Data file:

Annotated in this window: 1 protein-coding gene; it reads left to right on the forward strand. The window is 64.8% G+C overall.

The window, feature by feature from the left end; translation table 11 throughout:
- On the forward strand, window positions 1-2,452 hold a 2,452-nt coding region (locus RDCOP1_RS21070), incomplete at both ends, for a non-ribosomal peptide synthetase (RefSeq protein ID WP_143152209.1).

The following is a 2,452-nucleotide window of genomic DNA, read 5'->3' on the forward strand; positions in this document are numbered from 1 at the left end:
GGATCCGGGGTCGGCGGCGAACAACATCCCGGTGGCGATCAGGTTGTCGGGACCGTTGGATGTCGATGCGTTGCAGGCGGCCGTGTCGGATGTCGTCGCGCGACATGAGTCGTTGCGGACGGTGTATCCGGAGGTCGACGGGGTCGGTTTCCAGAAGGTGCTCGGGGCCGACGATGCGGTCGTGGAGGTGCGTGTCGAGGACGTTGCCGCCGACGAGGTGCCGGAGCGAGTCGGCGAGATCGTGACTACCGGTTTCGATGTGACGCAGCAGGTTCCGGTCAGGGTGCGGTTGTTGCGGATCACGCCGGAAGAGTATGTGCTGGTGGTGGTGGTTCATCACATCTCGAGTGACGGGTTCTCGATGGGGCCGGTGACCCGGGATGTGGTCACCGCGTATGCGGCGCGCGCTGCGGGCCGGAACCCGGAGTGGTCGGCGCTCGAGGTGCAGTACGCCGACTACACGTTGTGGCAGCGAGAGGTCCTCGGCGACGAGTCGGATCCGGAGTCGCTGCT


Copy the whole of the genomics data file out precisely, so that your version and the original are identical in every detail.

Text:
Annotated in this window: 1 protein-coding gene; it reads left to right on the forward strand. The window is 64.8% G+C overall.

The window, feature by feature from the left end; translation table 11 throughout:
- On the forward strand, window positions 1-2,452 hold a 2,452-nt coding region (locus RDCOP1_RS21070), incomplete at both ends, for a non-ribosomal peptide synthetase (RefSeq protein ID WP_143152209.1).

The following is a 2,452-nucleotide window of genomic DNA, read 5'->3' on the forward strand; positions in this document are numbered from 1 at the left end:
GGATCCGGGGTCGGCGGCGAACAACATCCCGGTGGCGATCAGGTTGTCGGGACCGTTGGATGTCGATGCGTTGCAGGCGGCCGTGTCGGATGTCGTCGCGCGACATGAGTCGTTGCGGACGGTGTATCCGGAGGTCGACGGGGTCGGTTTCCAGAAGGTGCTCGGGGCCGACGATGCGGTCGTGGAGGTGCGTGTCGAGGACGTTGCCGCCGACGAGGTGCCGGAGCGAGTCGGCGAGATCGTGACTACCGGTTTCGATGTGACGCAGCAGGTTCCGGTCAGGGTGCGGTTGTTGCGGATCACGCCGGAAGAGTATGTGCTGGTGGTGGTGGTTCATCACATCTCGAGTGACGGGTTCTCGATGGGGCCGGTGACCCGGGATGTGGTCACCGCGTATGCGGCGCGCGCTGCGGGCCGGAACCCGGAGTGGTCGGCGCTCGAGGTGCAGTACGCCGACTACACGTTGTGGCAGCGAGAGGTCCTCGGCGACGAGTCGGATCCGGAGTCGCTGCT